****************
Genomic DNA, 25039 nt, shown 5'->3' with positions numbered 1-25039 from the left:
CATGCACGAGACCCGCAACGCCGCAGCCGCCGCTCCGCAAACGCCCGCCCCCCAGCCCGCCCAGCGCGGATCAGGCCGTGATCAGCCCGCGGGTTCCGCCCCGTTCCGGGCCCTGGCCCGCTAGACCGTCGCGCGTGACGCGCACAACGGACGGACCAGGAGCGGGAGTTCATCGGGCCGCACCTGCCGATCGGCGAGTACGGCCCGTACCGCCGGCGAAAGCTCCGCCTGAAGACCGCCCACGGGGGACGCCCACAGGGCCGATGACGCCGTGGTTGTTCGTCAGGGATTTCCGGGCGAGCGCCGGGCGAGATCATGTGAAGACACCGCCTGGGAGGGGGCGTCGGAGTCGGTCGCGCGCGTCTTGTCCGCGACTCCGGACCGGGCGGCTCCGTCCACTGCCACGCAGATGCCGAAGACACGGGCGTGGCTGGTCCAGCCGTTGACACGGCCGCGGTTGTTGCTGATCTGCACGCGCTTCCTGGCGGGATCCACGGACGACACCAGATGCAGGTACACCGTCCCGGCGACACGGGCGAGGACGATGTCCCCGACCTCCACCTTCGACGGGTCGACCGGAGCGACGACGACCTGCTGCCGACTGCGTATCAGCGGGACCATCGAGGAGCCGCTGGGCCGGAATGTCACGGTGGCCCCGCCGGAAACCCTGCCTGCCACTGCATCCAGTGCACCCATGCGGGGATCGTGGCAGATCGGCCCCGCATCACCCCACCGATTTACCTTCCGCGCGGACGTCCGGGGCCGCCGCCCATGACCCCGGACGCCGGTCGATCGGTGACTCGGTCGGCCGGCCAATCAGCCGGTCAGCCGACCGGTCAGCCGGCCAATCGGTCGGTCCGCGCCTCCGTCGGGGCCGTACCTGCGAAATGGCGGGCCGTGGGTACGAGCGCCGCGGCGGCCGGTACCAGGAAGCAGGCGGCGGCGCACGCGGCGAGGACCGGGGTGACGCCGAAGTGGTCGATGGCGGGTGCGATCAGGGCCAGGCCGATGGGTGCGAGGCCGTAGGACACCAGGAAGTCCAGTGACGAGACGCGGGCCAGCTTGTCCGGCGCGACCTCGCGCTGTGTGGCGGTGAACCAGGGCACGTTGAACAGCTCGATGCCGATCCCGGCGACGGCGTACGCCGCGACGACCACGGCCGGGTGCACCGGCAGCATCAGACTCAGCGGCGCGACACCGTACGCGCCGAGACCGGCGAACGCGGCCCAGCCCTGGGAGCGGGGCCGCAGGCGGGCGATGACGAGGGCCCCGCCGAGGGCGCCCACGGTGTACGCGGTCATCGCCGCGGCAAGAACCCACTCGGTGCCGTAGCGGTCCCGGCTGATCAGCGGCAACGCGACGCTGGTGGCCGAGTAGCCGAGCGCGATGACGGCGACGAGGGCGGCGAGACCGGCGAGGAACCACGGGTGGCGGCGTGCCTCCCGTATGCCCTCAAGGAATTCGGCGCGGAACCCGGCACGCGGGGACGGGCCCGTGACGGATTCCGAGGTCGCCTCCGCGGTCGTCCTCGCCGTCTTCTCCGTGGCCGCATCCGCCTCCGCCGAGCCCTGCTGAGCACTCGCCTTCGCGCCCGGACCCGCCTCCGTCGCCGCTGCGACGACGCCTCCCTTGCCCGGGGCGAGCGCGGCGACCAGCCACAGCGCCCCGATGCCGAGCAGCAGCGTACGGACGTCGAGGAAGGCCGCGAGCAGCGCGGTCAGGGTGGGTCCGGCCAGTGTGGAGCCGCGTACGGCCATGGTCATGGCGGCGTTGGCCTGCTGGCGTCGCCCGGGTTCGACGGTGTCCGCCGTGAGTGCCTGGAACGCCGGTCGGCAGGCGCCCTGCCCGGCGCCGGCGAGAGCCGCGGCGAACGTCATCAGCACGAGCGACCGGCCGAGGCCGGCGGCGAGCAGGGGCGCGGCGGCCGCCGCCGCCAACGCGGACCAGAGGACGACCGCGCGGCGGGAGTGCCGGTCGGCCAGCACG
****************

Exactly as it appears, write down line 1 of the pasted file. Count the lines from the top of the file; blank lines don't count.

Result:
Genomic DNA, 25039 nt, shown 5'->3' with positions numbered 1-25039 from the left: